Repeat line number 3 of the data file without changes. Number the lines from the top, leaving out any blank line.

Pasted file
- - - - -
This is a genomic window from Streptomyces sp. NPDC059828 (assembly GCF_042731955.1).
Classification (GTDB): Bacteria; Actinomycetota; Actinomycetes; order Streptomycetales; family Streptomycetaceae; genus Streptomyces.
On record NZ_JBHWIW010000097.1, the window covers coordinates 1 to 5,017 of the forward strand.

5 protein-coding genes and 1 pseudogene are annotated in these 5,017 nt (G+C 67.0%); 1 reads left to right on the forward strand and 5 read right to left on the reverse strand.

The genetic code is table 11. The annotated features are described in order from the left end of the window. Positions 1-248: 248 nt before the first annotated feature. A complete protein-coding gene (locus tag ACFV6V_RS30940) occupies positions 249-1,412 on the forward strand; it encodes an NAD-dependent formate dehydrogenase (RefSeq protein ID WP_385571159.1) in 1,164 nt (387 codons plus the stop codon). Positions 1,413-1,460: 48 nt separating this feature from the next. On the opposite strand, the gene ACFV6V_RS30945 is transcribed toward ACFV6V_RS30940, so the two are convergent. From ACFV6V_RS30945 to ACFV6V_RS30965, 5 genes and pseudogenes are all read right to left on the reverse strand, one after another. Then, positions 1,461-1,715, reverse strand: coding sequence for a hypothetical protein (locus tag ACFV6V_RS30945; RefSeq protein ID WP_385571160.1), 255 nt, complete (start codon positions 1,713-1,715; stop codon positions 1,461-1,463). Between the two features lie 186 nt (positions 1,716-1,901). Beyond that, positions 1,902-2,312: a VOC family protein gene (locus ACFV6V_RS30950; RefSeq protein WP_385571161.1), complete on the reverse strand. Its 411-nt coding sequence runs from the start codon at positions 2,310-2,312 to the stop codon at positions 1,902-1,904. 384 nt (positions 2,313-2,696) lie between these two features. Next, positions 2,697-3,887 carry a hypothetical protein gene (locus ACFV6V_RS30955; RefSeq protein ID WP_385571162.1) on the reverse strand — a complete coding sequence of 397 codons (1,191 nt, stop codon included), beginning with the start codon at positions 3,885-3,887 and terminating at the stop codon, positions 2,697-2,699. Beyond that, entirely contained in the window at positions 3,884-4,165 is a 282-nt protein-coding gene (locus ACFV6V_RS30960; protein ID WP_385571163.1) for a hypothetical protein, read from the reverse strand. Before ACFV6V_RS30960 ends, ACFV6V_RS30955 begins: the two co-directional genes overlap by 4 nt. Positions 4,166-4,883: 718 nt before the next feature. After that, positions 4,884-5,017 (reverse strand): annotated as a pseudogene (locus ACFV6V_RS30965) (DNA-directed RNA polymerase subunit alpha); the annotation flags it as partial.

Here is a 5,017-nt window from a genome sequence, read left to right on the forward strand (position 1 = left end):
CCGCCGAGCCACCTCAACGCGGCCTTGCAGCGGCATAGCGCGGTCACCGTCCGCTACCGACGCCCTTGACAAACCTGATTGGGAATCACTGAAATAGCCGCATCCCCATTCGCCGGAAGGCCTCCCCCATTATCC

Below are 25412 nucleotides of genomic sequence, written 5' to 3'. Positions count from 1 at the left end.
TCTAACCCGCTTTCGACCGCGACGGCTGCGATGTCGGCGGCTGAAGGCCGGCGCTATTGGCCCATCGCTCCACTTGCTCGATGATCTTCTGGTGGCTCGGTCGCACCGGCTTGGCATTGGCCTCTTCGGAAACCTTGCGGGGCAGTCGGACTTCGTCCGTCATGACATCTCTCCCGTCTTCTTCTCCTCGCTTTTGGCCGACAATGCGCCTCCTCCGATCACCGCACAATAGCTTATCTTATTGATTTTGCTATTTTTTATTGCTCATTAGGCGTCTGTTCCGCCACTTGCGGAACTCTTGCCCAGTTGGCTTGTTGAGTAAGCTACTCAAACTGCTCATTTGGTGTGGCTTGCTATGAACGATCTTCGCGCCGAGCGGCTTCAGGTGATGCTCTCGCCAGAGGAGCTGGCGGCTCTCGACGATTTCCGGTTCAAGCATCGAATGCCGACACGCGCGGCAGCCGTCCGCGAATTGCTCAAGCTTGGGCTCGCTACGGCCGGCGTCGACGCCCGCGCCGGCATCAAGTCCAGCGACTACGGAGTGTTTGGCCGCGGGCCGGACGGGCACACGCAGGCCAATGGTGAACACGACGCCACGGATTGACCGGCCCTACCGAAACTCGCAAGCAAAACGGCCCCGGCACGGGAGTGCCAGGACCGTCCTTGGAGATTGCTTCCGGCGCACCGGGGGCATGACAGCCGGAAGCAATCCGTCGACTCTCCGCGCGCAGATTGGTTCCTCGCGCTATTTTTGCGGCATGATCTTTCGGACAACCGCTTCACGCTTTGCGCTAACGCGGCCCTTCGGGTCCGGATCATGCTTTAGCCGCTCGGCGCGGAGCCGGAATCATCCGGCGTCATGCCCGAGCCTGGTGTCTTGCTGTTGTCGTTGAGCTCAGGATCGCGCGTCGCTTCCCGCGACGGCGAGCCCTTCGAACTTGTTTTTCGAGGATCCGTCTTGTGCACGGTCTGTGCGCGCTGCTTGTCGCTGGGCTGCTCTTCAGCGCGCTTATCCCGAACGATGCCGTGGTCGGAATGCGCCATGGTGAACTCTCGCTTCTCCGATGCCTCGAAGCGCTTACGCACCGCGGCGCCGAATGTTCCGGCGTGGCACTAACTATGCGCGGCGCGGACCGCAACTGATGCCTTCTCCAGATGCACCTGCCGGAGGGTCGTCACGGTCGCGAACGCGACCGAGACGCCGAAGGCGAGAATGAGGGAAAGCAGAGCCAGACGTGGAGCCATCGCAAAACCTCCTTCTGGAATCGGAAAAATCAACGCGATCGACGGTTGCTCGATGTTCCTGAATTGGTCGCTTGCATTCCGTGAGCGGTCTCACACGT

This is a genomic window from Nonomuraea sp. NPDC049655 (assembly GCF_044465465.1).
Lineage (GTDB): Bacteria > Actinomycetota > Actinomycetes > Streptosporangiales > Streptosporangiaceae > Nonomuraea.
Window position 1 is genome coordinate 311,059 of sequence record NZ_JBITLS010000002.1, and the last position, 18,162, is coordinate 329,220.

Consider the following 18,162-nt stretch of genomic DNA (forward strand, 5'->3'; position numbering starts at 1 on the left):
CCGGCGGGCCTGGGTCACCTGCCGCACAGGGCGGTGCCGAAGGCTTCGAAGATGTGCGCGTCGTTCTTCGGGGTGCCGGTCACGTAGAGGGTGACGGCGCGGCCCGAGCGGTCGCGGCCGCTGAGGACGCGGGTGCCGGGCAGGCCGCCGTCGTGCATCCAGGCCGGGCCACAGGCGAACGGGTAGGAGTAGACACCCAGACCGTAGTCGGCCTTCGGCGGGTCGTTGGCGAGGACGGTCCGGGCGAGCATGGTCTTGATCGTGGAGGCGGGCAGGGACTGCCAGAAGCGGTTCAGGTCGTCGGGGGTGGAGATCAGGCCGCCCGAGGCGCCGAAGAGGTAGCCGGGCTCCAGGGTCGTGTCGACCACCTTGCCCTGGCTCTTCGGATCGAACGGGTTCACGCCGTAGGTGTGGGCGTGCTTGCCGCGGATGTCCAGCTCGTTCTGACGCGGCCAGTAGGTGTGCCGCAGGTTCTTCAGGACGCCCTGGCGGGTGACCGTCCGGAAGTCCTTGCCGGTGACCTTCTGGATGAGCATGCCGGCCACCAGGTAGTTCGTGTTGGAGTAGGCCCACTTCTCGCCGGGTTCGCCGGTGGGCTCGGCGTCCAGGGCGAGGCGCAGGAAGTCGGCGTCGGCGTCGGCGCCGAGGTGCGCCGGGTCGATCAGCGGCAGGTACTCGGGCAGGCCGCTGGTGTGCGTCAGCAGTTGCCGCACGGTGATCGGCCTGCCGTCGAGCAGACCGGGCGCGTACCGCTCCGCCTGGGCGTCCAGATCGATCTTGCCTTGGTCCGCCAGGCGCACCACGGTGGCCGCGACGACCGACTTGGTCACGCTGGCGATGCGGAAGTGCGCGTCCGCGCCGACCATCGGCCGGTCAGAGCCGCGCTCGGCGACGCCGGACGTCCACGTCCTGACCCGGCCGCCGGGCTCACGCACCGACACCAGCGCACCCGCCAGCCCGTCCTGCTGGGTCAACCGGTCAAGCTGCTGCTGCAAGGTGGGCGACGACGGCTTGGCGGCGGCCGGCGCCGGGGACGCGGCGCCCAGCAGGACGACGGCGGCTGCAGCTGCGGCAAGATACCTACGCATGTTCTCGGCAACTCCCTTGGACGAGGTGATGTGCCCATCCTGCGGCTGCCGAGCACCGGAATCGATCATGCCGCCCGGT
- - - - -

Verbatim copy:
On record NZ_JBHWIW010000097.1, the window covers coordinates 1 to 5,017 of the forward strand.